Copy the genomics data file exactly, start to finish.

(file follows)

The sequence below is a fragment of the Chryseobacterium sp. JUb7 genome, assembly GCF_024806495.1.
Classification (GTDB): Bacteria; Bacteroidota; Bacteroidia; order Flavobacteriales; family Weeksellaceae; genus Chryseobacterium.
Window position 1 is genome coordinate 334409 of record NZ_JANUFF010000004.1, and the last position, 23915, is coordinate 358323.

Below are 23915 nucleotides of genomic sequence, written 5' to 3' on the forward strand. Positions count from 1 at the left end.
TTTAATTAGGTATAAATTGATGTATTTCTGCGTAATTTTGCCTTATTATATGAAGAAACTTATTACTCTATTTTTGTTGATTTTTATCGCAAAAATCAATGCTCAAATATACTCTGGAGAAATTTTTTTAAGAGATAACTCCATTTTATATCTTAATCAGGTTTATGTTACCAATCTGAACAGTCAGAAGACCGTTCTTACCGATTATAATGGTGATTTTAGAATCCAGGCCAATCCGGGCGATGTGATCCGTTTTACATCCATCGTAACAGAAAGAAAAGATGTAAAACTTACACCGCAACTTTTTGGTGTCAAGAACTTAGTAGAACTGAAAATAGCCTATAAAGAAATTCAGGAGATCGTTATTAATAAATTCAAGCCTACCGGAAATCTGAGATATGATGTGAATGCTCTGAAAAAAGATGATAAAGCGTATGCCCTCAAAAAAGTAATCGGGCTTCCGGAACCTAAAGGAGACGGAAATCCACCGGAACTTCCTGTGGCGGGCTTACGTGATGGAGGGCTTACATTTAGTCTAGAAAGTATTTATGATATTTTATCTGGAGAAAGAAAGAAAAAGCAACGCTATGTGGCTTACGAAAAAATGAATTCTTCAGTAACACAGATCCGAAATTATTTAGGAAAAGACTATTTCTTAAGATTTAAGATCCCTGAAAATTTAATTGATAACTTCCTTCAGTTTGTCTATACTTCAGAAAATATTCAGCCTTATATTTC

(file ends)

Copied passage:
The sequence below is a fragment of the Chryseobacterium sp. JUb7 genome, assembly GCF_024806495.1.
Classification (GTDB): Bacteria; Bacteroidota; Bacteroidia; order Flavobacteriales; family Weeksellaceae; genus Chryseobacterium.
Window position 1 is genome coordinate 334409 of record NZ_JANUFF010000004.1, and the last position, 23915, is coordinate 358323.

Below are 23915 nucleotides of genomic sequence, written 5' to 3' on the forward strand. Positions count from 1 at the left end.
TTTAATTAGGTATAAATTGATGTATTTCTGCGTAATTTTGCCTTATTATATGAAGAAACTTATTACTCTATTTTTGTTGATTTTTATCGCAAAAATCAATGCTCAAATATACTCTGGAGAAATTTTTTTAAGAGATAACTCCATTTTATATCTTAATCAGGTTTATGTTACCAATCTGAACAGTCAGAAGACCGTTCTTACCGATTATAATGGTGATTTTAGAATCCAGGCCAATCCGGGCGATGTGATCCGTTTTACATCCATCGTAACAGAAAGAAAAGATGTAAAACTTACACCGCAACTTTTTGGTGTCAAGAACTTAGTAGAACTGAAAATAGCCTATAAAGAAATTCAGGAGATCGTTATTAATAAATTCAAGCCTACCGGAAATCTGAGATATGATGTGAATGCTCTGAAAAAAGATGATAAAGCGTATGCCCTCAAAAAAGTAATCGGGCTTCCGGAACCTAAAGGAGACGGAAATCCACCGGAACTTCCTGTGGCGGGCTTACGTGATGGAGGGCTTACATTTAGTCTAGAAAGTATTTATGATATTTTATCTGGAGAAAGAAAGAAAAAGCAACGCTATGTGGCTTACGAAAAAATGAATTCTTCAGTAACACAGATCCGAAATTATTTAGGAAAAGACTATTTCTTAAGATTTAAGATCCCTGAAAATTTAATTGATAACTTCCTTCAGTTTGTCTATACTTCAGAAAATATTCAGCCTTATATTTC